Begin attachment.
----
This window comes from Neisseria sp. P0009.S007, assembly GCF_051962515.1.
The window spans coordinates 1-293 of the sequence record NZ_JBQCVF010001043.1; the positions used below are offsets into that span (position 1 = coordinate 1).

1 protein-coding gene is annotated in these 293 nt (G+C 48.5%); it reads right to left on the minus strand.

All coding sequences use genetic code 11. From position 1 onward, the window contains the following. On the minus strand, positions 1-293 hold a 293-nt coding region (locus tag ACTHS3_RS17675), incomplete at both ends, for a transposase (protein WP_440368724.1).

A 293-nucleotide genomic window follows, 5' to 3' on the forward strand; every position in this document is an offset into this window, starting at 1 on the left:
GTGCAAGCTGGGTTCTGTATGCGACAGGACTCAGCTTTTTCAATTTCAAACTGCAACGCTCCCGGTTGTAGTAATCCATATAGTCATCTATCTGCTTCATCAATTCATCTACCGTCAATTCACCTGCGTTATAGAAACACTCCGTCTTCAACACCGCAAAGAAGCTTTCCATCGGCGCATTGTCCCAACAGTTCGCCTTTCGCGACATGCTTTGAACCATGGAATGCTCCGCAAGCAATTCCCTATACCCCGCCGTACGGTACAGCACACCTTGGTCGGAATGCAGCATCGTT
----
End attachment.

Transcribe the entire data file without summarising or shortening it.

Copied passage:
This window comes from Neisseria sp. P0009.S007, assembly GCF_051962515.1.
The window spans coordinates 1-293 of the sequence record NZ_JBQCVF010001043.1; the positions used below are offsets into that span (position 1 = coordinate 1).

1 protein-coding gene is annotated in these 293 nt (G+C 48.5%); it reads right to left on the minus strand.

All coding sequences use genetic code 11. From position 1 onward, the window contains the following. On the minus strand, positions 1-293 hold a 293-nt coding region (locus tag ACTHS3_RS17675), incomplete at both ends, for a transposase (protein WP_440368724.1).

A 293-nucleotide genomic window follows, 5' to 3' on the forward strand; every position in this document is an offset into this window, starting at 1 on the left:
GTGCAAGCTGGGTTCTGTATGCGACAGGACTCAGCTTTTTCAATTTCAAACTGCAACGCTCCCGGTTGTAGTAATCCATATAGTCATCTATCTGCTTCATCAATTCATCTACCGTCAATTCACCTGCGTTATAGAAACACTCCGTCTTCAACACCGCAAAGAAGCTTTCCATCGGCGCATTGTCCCAACAGTTCGCCTTTCGCGACATGCTTTGAACCATGGAATGCTCCGCAAGCAATTCCCTATACCCCGCCGTACGGTACAGCACACCTTGGTCGGAATGCAGCATCGTT